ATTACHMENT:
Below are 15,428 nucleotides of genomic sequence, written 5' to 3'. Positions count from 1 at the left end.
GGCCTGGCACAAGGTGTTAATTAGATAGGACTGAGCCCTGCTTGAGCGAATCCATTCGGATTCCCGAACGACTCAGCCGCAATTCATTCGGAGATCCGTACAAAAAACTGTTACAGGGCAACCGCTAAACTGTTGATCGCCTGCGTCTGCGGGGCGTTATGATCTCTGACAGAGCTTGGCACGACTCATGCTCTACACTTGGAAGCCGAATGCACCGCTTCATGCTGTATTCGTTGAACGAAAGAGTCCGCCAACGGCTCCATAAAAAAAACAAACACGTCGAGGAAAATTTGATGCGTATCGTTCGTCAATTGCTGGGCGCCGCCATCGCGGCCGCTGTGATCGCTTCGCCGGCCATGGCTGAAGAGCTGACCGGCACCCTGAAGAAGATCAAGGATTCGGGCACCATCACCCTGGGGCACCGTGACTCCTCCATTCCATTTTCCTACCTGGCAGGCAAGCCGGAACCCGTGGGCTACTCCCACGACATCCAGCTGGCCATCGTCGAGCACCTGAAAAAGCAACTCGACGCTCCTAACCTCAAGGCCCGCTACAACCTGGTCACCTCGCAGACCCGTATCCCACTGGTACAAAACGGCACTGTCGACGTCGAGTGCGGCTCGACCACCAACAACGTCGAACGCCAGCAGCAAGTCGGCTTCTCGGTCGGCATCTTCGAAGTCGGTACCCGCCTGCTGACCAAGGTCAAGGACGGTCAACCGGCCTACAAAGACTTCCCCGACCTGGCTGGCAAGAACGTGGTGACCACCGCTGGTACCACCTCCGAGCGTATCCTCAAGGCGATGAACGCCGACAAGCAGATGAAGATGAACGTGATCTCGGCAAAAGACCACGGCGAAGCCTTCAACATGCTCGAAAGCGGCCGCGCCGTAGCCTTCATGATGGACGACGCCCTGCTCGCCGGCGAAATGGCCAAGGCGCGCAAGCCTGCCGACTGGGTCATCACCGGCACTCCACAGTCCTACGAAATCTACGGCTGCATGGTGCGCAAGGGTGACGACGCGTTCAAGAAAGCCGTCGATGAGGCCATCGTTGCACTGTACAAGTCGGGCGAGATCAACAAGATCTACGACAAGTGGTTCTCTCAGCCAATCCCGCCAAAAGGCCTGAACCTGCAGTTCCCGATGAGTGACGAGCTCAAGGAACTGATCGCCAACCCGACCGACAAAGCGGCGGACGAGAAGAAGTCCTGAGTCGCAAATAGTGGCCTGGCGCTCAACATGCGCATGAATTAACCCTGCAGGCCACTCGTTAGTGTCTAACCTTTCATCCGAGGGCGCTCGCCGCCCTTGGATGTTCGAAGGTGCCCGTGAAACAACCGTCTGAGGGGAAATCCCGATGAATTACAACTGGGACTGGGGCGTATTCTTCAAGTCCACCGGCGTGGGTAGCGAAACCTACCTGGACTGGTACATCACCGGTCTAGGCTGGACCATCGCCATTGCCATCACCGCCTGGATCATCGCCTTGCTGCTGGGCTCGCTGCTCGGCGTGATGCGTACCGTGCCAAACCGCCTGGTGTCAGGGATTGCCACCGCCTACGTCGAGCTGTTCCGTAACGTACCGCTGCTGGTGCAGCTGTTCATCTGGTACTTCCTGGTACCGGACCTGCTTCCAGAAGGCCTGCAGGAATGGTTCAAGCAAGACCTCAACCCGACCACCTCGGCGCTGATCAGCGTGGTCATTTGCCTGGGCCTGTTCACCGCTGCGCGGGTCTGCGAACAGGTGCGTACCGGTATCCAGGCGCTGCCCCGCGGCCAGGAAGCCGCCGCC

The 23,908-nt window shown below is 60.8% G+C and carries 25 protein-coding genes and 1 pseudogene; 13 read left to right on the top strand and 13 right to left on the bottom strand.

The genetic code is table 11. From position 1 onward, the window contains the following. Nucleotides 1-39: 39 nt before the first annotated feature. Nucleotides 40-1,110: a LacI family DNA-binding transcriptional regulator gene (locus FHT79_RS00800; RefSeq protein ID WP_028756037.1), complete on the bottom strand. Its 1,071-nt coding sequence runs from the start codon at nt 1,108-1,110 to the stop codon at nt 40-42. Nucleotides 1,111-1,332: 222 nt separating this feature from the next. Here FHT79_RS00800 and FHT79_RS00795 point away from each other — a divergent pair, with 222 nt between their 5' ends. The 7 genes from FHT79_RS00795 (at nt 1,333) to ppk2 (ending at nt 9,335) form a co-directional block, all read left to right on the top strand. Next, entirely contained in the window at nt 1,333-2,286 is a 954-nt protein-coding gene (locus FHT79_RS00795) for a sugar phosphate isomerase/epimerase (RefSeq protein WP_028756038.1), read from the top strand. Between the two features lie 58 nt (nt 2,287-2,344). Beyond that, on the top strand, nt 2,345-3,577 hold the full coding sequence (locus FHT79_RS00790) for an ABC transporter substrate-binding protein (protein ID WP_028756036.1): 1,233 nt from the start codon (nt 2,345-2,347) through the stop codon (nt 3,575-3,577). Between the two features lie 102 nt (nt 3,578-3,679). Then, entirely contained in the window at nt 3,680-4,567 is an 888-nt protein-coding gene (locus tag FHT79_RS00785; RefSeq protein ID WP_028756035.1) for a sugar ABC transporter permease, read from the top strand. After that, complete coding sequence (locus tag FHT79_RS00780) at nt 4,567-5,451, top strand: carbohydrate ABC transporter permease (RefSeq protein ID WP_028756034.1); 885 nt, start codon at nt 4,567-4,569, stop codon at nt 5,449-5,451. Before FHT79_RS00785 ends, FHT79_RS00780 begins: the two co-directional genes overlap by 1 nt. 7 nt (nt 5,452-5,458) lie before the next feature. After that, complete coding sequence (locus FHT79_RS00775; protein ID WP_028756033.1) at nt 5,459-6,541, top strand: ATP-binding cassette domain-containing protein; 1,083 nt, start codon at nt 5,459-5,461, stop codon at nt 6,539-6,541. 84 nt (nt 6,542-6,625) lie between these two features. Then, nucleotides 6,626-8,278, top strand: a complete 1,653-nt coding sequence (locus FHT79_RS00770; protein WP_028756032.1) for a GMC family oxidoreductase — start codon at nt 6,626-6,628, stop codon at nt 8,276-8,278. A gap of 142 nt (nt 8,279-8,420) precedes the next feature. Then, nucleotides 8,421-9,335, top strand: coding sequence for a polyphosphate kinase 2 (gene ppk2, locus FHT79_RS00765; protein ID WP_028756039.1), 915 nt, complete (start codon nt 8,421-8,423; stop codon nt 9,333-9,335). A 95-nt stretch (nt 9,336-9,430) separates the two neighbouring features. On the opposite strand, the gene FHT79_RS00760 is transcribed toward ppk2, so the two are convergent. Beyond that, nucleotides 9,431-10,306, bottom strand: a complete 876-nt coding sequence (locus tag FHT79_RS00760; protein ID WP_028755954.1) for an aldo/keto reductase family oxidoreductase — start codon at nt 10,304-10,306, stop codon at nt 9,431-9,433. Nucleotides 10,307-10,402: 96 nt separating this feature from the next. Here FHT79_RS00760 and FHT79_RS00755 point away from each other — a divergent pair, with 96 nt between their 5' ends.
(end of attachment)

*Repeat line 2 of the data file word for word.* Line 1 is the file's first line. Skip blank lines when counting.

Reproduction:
GGCCTGGCACAAGGTGTTAATTAGATAGGACTGAGCCCTGCTTGAGCGAATCCATTCGGATTCCCGAACGACTCAGCCGCAATTCATTCGGAGATCCGTACAAAAAACTGTTACAGGGCAACCGCTAAACTGTTGATCGCCTGCGTCTGCGGGGCGTTATGATCTCTGACAGAGCTTGGCACGACTCATGCTCTACACTTGGAAGCCGAATGCACCGCTTCATGCTGTATTCGTTGAACGAAAGAGTCCGCCAACGGCTCCATAAAAAAAACAAACACGTCGAGGAAAATTTGATGCGTATCGTTCGTCAATTGCTGGGCGCCGCCATCGCGGCCGCTGTGATCGCTTCGCCGGCCATGGCTGAAGAGCTGACCGGCACCCTGAAGAAGATCAAGGATTCGGGCACCATCACCCTGGGGCACCGTGACTCCTCCATTCCATTTTCCTACCTGGCAGGCAAGCCGGAACCCGTGGGCTACTCCCACGACATCCAGCTGGCCATCGTCGAGCACCTGAAAAAGCAACTCGACGCTCCTAACCTCAAGGCCCGCTACAACCTGGTCACCTCGCAGACCCGTATCCCACTGGTACAAAACGGCACTGTCGACGTCGAGTGCGGCTCGACCACCAACAACGTCGAACGCCAGCAGCAAGTCGGCTTCTCGGTCGGCATCTTCGAAGTCGGTACCCGCCTGCTGACCAAGGTCAAGGACGGTCAACCGGCCTACAAAGACTTCCCCGACCTGGCTGGCAAGAACGTGGTGACCACCGCTGGTACCACCTCCGAGCGTATCCTCAAGGCGATGAACGCCGACAAGCAGATGAAGATGAACGTGATCTCGGCAAAAGACCACGGCGAAGCCTTCAACATGCTCGAAAGCGGCCGCGCCGTAGCCTTCATGATGGACGACGCCCTGCTCGCCGGCGAAATGGCCAAGGCGCGCAAGCCTGCCGACTGGGTCATCACCGGCACTCCACAGTCCTACGAAATCTACGGCTGCATGGTGCGCAAGGGTGACGACGCGTTCAAGAAAGCCGTCGATGAGGCCATCGTTGCACTGTACAAGTCGGGCGAGATCAACAAGATCTACGACAAGTGGTTCTCTCAGCCAATCCCGCCAAAAGGCCTGAACCTGCAGTTCCCGATGAGTGACGAGCTCAAGGAACTGATCGCCAACCCGACCGACAAAGCGGCGGACGAGAAGAAGTCCTGAGTCGCAAATAGTGGCCTGGCGCTCAACATGCGCATGAATTAACCCTGCAGGCCACTCGTTAGTGTCTAACCTTTCATCCGAGGGCGCTCGCCGCCCTTGGATGTTCGAAGGTGCCCGTGAAACAACCGTCTGAGGGGAAATCCCGATGAATTACAACTGGGACTGGGGCGTATTCTTCAAGTCCACCGGCGTGGGTAGCGAAACCTACCTGGACTGGTACATCACCGGTCTAGGCTGGACCATCGCCATTGCCATCACCGCCTGGATCATCGCCTTGCTGCTGGGCTCGCTGCTCGGCGTGATGCGTACCGTGCCAAACCGCCTGGTGTCAGGGATTGCCACCGCCTACGTCGAGCTGTTCCGTAACGTACCGCTGCTGGTGCAGCTGTTCATCTGGTACTTCCTGGTACCGGACCTGCTTCCAGAAGGCCTGCAGGAATGGTTCAAGCAAGACCTCAACCCGACCACCTCGGCGCTGATCAGCGTGGTCATTTGCCTGGGCCTGTTCACCGCTGCGCGGGTCTGCGAACAGGTGCGTACCGGTATCCAGGCGCTGCCCCGCGGCCAGGAAGCCGCCGCC